- Is there any tool or approach to visualize the map of microservices and check how they communicate?
- What is your opinion on testing serverless applications?
- What is the effect of API testing in the Machine Learning and AI industry?
- Can you please help understand how meticulous API documentation requires to leverage a tester’s perspective like other test artifacts? Does API documentation stick only to standard inputs, endpoints URLs, output params/requests, environment, etc.?
- Why is API testing critical for business applications?
- Which one would you recommend, code-based or flow-based automation using API?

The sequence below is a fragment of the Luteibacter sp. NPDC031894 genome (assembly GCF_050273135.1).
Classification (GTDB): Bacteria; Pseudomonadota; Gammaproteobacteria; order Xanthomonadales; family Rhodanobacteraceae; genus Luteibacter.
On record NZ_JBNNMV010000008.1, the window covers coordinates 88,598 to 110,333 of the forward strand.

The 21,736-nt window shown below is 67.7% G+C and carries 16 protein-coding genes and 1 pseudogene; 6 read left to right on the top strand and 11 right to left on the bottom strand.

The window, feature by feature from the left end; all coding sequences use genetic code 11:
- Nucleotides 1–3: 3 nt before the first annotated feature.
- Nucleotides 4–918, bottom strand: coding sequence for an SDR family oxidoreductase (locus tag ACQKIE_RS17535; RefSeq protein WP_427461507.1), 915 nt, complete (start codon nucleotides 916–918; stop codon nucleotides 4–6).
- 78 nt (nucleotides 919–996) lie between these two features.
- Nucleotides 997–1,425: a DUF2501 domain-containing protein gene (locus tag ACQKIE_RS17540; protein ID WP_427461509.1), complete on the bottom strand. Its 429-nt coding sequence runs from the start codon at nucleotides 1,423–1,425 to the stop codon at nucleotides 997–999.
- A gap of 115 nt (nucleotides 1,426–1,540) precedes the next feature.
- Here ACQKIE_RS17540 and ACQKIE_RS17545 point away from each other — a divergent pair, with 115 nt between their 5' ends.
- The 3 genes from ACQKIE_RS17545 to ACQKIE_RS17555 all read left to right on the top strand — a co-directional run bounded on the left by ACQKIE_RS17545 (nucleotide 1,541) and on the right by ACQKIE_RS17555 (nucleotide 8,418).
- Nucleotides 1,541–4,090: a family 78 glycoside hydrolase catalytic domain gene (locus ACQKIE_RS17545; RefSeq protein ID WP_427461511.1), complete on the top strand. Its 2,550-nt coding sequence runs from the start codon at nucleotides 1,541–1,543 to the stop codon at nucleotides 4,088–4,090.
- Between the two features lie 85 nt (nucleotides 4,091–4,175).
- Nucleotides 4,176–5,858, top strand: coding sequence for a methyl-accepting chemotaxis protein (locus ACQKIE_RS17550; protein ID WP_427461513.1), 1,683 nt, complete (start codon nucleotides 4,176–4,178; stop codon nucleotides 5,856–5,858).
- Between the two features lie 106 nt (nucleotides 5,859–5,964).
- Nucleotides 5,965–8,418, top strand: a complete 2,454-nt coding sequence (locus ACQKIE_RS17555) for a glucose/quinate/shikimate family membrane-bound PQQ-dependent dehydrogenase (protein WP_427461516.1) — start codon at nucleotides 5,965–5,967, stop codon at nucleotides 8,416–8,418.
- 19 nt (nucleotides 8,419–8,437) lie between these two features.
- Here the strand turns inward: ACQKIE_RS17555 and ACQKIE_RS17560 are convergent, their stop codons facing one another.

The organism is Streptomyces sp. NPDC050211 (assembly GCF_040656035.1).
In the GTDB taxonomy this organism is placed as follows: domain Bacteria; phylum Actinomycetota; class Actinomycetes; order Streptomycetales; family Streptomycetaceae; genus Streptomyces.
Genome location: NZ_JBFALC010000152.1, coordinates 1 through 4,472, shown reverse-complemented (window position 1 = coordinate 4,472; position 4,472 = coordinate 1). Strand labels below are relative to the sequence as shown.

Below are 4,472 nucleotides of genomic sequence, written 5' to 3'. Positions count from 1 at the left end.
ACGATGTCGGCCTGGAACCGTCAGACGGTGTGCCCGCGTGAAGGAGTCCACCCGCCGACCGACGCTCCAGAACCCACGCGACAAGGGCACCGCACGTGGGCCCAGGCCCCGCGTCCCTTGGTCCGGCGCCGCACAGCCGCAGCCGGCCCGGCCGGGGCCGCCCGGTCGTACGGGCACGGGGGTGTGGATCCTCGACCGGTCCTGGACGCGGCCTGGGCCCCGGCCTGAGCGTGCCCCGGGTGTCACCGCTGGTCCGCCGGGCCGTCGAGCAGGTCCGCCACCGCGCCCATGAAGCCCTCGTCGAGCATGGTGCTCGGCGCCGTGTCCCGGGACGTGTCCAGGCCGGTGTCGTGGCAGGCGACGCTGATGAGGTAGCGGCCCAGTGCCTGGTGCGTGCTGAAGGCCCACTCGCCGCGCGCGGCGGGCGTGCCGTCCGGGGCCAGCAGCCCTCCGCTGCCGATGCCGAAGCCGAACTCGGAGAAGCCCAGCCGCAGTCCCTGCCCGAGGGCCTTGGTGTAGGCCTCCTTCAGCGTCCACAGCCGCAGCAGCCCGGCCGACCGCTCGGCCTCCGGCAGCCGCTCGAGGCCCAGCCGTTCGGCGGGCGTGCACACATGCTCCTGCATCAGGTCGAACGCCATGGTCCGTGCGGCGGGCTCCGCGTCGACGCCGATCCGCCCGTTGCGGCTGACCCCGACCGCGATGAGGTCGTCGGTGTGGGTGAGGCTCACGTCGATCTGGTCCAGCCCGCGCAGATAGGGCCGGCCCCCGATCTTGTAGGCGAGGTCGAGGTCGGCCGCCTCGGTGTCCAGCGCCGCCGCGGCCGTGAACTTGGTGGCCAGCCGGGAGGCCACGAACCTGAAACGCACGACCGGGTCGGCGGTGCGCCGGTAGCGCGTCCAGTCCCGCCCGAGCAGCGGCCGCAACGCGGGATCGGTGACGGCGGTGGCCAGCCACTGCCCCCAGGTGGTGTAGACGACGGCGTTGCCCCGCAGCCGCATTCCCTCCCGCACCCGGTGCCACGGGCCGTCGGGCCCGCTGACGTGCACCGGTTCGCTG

And to answer the other part of the question, so you can’t keep passing details. This is a static test, so you must provide every detail already there for this flow to work. This is not dynamic where you can keep generating. However, there is a possibility that you can create a variable, but out of something not like, you keep forging some value and then pumping it into the flow, and that works. I guess this will reach there someday, but the tool does not support that well right now.
Soumya: It will die someday; as rude as it sounds, the truth is that monolith will not be the future. You can already see that many companies and businesses, from ERP giants to SMEs and micro enterprises, no longer choose to be monoliths. In the cloud infrastructure, people are moving towards microservices and having more atomic functions or details stitched together as a fabric in an application.